Floating Doctors Inc

The Floating Doctors Mission is to reduce the present and future burden of disease in the developing world, and to promote improvements in health care delivery worldwide. Our Goals Include: Providing free acute and preventative health care services and delivering donated medical supplies to isolated areas. Reducing child and maternal mortality through food safety/prenatal education, nutritional counseling and clean water solutions. Studying and documenting local systems of health care delivery and identifying what progress have been made, what challenges remain, and what solutions exist to improve health care delivery worldwide. Using the latest communications technologies to bring speciali...
Oct 15, 2013

Fall 2013

Two volunteers checking X-Ray during clinic
Two volunteers checking X-Ray during clinic

 

Floating Doctors had a productive and busy summer in Panama, conducting clinics in Norteno, Bahia Azul and Ensenada. Volunteers from around the world donated their time and skills throughout the Bocas del Toro archipelago.

 

We were visited and partnered by Sermo, the largest online community, exclusive to physicians. With over 200,000 licensed physicians, Sermo is facilitating collaboration in medicine like never before. The Rio Cana community was visited for the first time. To get there the volunteers traveled 6 hours through the archipelago by panga, then navigated up over a reef at the mouth of the river and up the river to the community. Several complicated cases were presented by satellite to Sermo and consults appeared from all over the network. This cutting edge use of social media by Sermo and Floating Doctors was noted by Unicef.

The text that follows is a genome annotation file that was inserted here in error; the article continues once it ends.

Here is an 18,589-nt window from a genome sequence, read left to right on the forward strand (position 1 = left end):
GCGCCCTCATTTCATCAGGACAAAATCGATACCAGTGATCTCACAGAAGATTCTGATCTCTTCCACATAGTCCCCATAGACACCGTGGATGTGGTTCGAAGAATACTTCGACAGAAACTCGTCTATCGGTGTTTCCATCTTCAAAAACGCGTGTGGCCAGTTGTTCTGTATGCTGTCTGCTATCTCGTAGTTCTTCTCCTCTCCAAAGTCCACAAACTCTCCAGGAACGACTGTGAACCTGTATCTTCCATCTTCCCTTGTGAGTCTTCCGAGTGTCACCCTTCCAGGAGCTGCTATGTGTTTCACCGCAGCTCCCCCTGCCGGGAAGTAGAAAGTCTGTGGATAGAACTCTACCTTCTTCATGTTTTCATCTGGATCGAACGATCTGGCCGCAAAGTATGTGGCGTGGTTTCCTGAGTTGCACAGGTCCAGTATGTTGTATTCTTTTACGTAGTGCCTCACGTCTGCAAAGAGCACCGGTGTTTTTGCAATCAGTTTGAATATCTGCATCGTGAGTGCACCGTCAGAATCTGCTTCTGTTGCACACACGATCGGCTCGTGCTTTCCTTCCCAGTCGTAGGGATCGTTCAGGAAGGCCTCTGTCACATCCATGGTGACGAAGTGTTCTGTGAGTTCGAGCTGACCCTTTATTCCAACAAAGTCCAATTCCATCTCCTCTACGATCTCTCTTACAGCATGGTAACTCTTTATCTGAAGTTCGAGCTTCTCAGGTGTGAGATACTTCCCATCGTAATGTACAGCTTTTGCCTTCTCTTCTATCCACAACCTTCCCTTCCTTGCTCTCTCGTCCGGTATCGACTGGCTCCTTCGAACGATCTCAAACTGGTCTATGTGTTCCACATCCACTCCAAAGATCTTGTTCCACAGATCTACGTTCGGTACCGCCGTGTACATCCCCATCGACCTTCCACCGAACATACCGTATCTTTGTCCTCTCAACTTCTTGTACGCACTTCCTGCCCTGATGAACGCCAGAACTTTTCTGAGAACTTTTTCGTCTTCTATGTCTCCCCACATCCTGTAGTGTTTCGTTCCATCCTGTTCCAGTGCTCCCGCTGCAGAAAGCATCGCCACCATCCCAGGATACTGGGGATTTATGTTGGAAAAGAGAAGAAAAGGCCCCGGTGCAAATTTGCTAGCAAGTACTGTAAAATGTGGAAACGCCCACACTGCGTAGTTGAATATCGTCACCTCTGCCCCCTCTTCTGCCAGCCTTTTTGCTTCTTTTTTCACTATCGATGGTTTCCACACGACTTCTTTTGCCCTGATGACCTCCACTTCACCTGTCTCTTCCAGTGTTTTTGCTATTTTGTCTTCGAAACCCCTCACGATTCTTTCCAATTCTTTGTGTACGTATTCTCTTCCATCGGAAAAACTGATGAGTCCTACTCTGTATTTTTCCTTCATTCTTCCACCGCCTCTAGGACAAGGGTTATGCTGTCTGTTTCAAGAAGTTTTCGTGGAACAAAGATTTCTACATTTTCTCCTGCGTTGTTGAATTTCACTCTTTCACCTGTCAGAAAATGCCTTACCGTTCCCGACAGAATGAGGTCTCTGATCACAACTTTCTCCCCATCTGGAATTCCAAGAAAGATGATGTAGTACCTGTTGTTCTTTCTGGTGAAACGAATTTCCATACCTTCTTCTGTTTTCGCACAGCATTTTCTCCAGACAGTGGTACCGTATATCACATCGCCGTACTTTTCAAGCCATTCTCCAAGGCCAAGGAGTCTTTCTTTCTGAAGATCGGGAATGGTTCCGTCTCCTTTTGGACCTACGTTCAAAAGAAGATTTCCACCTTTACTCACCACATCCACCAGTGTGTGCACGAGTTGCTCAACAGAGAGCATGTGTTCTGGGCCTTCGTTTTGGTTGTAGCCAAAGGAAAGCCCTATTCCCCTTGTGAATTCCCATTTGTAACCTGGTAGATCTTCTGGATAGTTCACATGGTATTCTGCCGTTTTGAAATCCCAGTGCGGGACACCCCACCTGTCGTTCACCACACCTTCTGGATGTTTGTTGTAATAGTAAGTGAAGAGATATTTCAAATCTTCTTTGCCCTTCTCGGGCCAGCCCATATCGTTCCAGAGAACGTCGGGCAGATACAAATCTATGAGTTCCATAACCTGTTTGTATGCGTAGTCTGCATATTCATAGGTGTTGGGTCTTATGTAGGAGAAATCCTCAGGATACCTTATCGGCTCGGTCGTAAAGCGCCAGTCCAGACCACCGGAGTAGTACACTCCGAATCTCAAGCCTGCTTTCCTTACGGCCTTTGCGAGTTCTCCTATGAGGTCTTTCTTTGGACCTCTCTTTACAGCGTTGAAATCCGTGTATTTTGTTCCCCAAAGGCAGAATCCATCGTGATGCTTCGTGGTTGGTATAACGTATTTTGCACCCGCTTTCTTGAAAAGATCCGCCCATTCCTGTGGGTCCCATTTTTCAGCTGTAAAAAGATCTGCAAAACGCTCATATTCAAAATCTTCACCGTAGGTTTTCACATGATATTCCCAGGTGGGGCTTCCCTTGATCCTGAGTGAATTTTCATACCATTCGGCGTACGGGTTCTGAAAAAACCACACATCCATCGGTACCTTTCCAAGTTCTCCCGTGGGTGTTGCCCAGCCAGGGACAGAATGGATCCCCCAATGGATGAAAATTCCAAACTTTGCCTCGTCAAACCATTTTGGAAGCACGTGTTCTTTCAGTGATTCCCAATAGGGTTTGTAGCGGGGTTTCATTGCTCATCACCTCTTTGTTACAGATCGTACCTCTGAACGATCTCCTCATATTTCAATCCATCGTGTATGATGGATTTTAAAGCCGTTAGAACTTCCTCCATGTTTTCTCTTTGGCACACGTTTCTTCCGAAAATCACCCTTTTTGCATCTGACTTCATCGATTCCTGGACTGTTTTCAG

One woman on the outskirts of Rio Cana delivered a baby, and then began to bleed out. Volunteers bundled her into a panga with the newborn and crossed the archipelago by flashlight and moonlight. They made it to the mainland hospital ...mother and child doing well! This on the very night the Lawrence Family Foundation was awarding Floating Doctors a grant for the first, permanent clinic.